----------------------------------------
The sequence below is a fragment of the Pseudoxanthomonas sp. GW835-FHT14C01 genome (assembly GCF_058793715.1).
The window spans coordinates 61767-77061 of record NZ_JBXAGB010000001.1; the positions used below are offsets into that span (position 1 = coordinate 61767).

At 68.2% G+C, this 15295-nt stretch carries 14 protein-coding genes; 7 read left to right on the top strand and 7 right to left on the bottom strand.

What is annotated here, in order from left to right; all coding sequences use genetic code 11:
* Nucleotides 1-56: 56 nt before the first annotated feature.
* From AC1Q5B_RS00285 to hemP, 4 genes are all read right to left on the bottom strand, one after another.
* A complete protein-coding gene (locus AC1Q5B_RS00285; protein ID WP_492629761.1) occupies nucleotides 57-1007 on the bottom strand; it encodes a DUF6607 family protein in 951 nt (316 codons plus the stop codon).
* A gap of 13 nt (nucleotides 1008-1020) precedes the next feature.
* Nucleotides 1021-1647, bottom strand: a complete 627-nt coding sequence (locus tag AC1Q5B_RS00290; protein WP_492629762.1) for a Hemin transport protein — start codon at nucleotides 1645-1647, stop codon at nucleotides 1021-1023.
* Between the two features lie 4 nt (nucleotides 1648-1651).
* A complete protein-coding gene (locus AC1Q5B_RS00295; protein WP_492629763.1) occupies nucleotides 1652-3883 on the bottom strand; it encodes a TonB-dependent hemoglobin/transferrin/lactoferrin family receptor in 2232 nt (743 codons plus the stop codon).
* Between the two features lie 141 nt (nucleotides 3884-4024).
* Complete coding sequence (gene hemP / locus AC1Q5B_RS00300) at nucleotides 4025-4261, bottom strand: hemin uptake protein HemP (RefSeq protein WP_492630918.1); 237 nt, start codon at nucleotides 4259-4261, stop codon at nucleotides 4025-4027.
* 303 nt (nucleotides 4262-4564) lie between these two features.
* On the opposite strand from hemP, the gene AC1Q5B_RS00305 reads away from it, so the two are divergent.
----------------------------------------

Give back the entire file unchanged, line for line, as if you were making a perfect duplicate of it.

The sequence below is a fragment of the Pseudoxanthomonas sp. GW835-FHT14C01 genome (assembly GCF_058793715.1).
The window spans coordinates 61767-77061 of record NZ_JBXAGB010000001.1; the positions used below are offsets into that span (position 1 = coordinate 61767).

At 68.2% G+C, this 15295-nt stretch carries 14 protein-coding genes; 7 read left to right on the top strand and 7 right to left on the bottom strand.

What is annotated here, in order from left to right; all coding sequences use genetic code 11:
* Nucleotides 1-56: 56 nt before the first annotated feature.
* From AC1Q5B_RS00285 to hemP, 4 genes are all read right to left on the bottom strand, one after another.
* A complete protein-coding gene (locus AC1Q5B_RS00285; protein ID WP_492629761.1) occupies nucleotides 57-1007 on the bottom strand; it encodes a DUF6607 family protein in 951 nt (316 codons plus the stop codon).
* A gap of 13 nt (nucleotides 1008-1020) precedes the next feature.
* Nucleotides 1021-1647, bottom strand: a complete 627-nt coding sequence (locus tag AC1Q5B_RS00290; protein WP_492629762.1) for a Hemin transport protein — start codon at nucleotides 1645-1647, stop codon at nucleotides 1021-1023.
* Between the two features lie 4 nt (nucleotides 1648-1651).
* A complete protein-coding gene (locus AC1Q5B_RS00295; protein WP_492629763.1) occupies nucleotides 1652-3883 on the bottom strand; it encodes a TonB-dependent hemoglobin/transferrin/lactoferrin family receptor in 2232 nt (743 codons plus the stop codon).
* Between the two features lie 141 nt (nucleotides 3884-4024).
* Complete coding sequence (gene hemP / locus AC1Q5B_RS00300) at nucleotides 4025-4261, bottom strand: hemin uptake protein HemP (RefSeq protein WP_492630918.1); 237 nt, start codon at nucleotides 4259-4261, stop codon at nucleotides 4025-4027.
* 303 nt (nucleotides 4262-4564) lie between these two features.
* On the opposite strand from hemP, the gene AC1Q5B_RS00305 reads away from it, so the two are divergent.